All three types of neurofibromatosis are genetic diseases, but they’re caused by breaks in different genes. These disorders are usually autosomal dominant, which means they have a 50 percent chance of being passed down from parent to child.

If a person has any of these genetic mutations, the cells need to develop a second mutation in that gene or related genes to form tumors. There are no known risk factors that increase the likelihood of developing neurofibromatosis-related genetic mutations.

Neurofibromatosis type 1

At least 50 percent of NF1 cases are passed down from parent to offspring, according to the National Institute of Neurological Disorders and Stroke. The rest of the cases are caused by new mutations in the NF1 gene that develop on their own (known as a spontaneous genetic mutation).

The genetic typo that causes neurofibromatosis type 1 is in the gene called NF1. This gene instructs the nerve cells and other cells of the nervous system how to create the protein neurofibromin. This protein keeps the cells from growing out of control. If the cells can’t make this protein correctly, they can end up forming growths. that become benign or cancerous tumors.

Neurofibromatosis type 2

The gene affected in neurofibromatosis type 2 is the NF2 gene. The NF2 gene is active in the Schwann cell, which wraps around the body’s nerves. The gene codes for a protein called merlin or schwannomin, which stops uncontrolled growth of these cells. About half of cases of neurofibromatosis type 2 are inherited, and the other half develop spontaneously.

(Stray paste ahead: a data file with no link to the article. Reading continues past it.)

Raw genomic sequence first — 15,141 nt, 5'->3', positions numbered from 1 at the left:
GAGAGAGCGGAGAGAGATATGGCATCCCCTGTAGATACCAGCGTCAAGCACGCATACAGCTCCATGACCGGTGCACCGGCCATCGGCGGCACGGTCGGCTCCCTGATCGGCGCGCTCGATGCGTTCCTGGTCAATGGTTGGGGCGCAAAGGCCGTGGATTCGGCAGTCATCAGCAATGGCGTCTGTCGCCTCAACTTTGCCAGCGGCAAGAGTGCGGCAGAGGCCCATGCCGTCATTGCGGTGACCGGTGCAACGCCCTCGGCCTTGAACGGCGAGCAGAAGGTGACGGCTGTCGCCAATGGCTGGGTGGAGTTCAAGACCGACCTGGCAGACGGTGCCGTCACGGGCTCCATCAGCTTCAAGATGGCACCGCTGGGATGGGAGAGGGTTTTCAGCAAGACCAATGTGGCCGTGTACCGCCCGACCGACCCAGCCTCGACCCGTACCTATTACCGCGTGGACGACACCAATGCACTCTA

Schwannomatosis

In many cases, this rare type of neurofibromatosis can be traced to genetic defects in either the SMARCB1 or LZTR1 genes, though not always. These genes code for proteins that stop Schwann cells from growing out of control. Additional mutations in related genes, usually NF2, are required for these tumors to form.

Most cases of schwannomatosis are new mutations, not mutations inherited from a parent. It can run in families, though. In these cases, offspring have a 50 percent chance of acquiring the mutation, though not everyone with the broken gene develops symptoms.

Neurofibromatosis symptoms

The most common symptoms of neurofibromatosis type 1 include:

  • Abnormal pigmentation, including flat, light brown patches called cafe-au-lait spots and freckles in the underarms and groin area
  • Soft, pea-sized benign bumps on or just under the skin along the nerves called neurofibromas, usually developing in the teen years
  • Benign growths in the colored part of the eye called Lisch nodules
  • Tumors along the optic nerve, called optic gliomas, which develop in early childhood
  • Cancerous tumors along the nerves of the body, called malignant peripheral nerve sheath tumors